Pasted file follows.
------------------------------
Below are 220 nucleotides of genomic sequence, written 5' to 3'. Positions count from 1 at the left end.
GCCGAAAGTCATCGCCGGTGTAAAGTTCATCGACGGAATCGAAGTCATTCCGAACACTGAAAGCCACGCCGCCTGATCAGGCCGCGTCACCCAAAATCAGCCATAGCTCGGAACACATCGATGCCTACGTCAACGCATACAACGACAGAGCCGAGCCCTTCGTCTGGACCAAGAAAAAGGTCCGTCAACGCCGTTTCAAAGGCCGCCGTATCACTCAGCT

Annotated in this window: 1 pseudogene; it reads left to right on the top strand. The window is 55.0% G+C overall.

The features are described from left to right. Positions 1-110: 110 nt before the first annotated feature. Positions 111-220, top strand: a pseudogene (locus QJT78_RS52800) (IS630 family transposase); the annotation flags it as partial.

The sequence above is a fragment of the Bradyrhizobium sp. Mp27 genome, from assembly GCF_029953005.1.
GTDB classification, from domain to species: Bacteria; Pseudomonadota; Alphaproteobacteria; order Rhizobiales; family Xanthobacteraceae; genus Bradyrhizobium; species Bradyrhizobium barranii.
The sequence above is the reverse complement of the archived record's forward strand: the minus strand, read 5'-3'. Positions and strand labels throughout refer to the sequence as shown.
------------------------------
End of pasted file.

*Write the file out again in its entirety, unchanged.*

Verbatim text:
Below are 220 nucleotides of genomic sequence, written 5' to 3'. Positions count from 1 at the left end.
GCCGAAAGTCATCGCCGGTGTAAAGTTCATCGACGGAATCGAAGTCATTCCGAACACTGAAAGCCACGCCGCCTGATCAGGCCGCGTCACCCAAAATCAGCCATAGCTCGGAACACATCGATGCCTACGTCAACGCATACAACGACAGAGCCGAGCCCTTCGTCTGGACCAAGAAAAAGGTCCGTCAACGCCGTTTCAAAGGCCGCCGTATCACTCAGCT

Annotated in this window: 1 pseudogene; it reads left to right on the top strand. The window is 55.0% G+C overall.

The features are described from left to right. Positions 1-110: 110 nt before the first annotated feature. Positions 111-220, top strand: a pseudogene (locus QJT78_RS52800) (IS630 family transposase); the annotation flags it as partial.

The sequence above is a fragment of the Bradyrhizobium sp. Mp27 genome, from assembly GCF_029953005.1.
GTDB classification, from domain to species: Bacteria; Pseudomonadota; Alphaproteobacteria; order Rhizobiales; family Xanthobacteraceae; genus Bradyrhizobium; species Bradyrhizobium barranii.
The sequence above is the reverse complement of the archived record's forward strand: the minus strand, read 5'-3'. Positions and strand labels throughout refer to the sequence as shown.